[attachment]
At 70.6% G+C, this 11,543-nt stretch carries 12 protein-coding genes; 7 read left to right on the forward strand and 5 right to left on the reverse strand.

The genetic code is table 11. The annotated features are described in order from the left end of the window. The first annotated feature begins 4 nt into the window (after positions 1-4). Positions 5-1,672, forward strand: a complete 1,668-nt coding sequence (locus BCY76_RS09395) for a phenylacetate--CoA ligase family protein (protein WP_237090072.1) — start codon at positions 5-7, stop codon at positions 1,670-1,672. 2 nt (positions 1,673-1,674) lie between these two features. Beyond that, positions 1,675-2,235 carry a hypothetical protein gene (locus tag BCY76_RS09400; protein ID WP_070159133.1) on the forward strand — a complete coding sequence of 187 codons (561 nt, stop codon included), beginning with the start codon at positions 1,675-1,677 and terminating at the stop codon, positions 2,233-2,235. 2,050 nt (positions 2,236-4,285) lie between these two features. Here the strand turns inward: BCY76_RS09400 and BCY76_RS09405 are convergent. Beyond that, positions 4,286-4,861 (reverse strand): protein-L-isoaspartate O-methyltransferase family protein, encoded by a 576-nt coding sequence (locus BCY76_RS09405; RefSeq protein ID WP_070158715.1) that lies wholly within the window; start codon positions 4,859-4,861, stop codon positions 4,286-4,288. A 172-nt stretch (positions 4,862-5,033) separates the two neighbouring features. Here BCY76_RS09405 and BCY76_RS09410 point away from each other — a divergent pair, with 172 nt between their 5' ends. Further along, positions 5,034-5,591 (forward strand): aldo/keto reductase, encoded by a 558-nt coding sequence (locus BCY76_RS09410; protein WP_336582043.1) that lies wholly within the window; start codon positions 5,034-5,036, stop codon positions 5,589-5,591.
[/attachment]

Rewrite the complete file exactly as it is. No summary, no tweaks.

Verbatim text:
At 70.6% G+C, this 11,543-nt stretch carries 12 protein-coding genes; 7 read left to right on the forward strand and 5 right to left on the reverse strand.

The genetic code is table 11. The annotated features are described in order from the left end of the window. The first annotated feature begins 4 nt into the window (after positions 1-4). Positions 5-1,672, forward strand: a complete 1,668-nt coding sequence (locus BCY76_RS09395) for a phenylacetate--CoA ligase family protein (protein WP_237090072.1) — start codon at positions 5-7, stop codon at positions 1,670-1,672. 2 nt (positions 1,673-1,674) lie between these two features. Beyond that, positions 1,675-2,235 carry a hypothetical protein gene (locus tag BCY76_RS09400; protein ID WP_070159133.1) on the forward strand — a complete coding sequence of 187 codons (561 nt, stop codon included), beginning with the start codon at positions 1,675-1,677 and terminating at the stop codon, positions 2,233-2,235. 2,050 nt (positions 2,236-4,285) lie between these two features. Here the strand turns inward: BCY76_RS09400 and BCY76_RS09405 are convergent. Beyond that, positions 4,286-4,861 (reverse strand): protein-L-isoaspartate O-methyltransferase family protein, encoded by a 576-nt coding sequence (locus BCY76_RS09405; RefSeq protein ID WP_070158715.1) that lies wholly within the window; start codon positions 4,859-4,861, stop codon positions 4,286-4,288. A 172-nt stretch (positions 4,862-5,033) separates the two neighbouring features. Here BCY76_RS09405 and BCY76_RS09410 point away from each other — a divergent pair, with 172 nt between their 5' ends. Further along, positions 5,034-5,591 (forward strand): aldo/keto reductase, encoded by a 558-nt coding sequence (locus BCY76_RS09410; protein WP_336582043.1) that lies wholly within the window; start codon positions 5,034-5,036, stop codon positions 5,589-5,591.